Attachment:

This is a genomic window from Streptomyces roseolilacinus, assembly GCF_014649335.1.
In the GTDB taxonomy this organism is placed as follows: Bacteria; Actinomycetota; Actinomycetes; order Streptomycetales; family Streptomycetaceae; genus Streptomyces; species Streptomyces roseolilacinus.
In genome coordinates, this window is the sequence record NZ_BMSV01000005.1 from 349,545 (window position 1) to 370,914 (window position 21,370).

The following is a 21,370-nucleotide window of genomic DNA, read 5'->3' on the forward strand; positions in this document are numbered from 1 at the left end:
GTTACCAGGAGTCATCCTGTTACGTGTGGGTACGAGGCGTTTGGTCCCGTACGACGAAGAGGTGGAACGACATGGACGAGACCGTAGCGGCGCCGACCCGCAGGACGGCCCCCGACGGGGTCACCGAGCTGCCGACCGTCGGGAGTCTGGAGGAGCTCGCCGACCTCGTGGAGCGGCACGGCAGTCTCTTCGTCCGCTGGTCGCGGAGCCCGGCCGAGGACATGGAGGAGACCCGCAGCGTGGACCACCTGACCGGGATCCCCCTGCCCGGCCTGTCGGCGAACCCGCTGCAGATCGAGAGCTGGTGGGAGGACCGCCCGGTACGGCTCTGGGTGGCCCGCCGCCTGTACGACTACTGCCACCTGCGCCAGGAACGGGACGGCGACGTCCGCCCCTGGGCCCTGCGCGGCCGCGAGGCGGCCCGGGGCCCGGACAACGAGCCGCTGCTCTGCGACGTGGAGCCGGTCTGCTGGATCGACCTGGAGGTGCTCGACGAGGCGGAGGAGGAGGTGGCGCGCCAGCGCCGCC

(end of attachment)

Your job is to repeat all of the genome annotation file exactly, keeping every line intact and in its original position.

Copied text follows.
This is a genomic window from Streptomyces roseolilacinus, assembly GCF_014649335.1.
In the GTDB taxonomy this organism is placed as follows: Bacteria; Actinomycetota; Actinomycetes; order Streptomycetales; family Streptomycetaceae; genus Streptomyces; species Streptomyces roseolilacinus.
In genome coordinates, this window is the sequence record NZ_BMSV01000005.1 from 349,545 (window position 1) to 370,914 (window position 21,370).

The following is a 21,370-nucleotide window of genomic DNA, read 5'->3' on the forward strand; positions in this document are numbered from 1 at the left end:
GTTACCAGGAGTCATCCTGTTACGTGTGGGTACGAGGCGTTTGGTCCCGTACGACGAAGAGGTGGAACGACATGGACGAGACCGTAGCGGCGCCGACCCGCAGGACGGCCCCCGACGGGGTCACCGAGCTGCCGACCGTCGGGAGTCTGGAGGAGCTCGCCGACCTCGTGGAGCGGCACGGCAGTCTCTTCGTCCGCTGGTCGCGGAGCCCGGCCGAGGACATGGAGGAGACCCGCAGCGTGGACCACCTGACCGGGATCCCCCTGCCCGGCCTGTCGGCGAACCCGCTGCAGATCGAGAGCTGGTGGGAGGACCGCCCGGTACGGCTCTGGGTGGCCCGCCGCCTGTACGACTACTGCCACCTGCGCCAGGAACGGGACGGCGACGTCCGCCCCTGGGCCCTGCGCGGCCGCGAGGCGGCCCGGGGCCCGGACAACGAGCCGCTGCTCTGCGACGTGGAGCCGGTCTGCTGGATCGACCTGGAGGTGCTCGACGAGGCGGAGGAGGAGGTGGCGCGCCAGCGCCGCC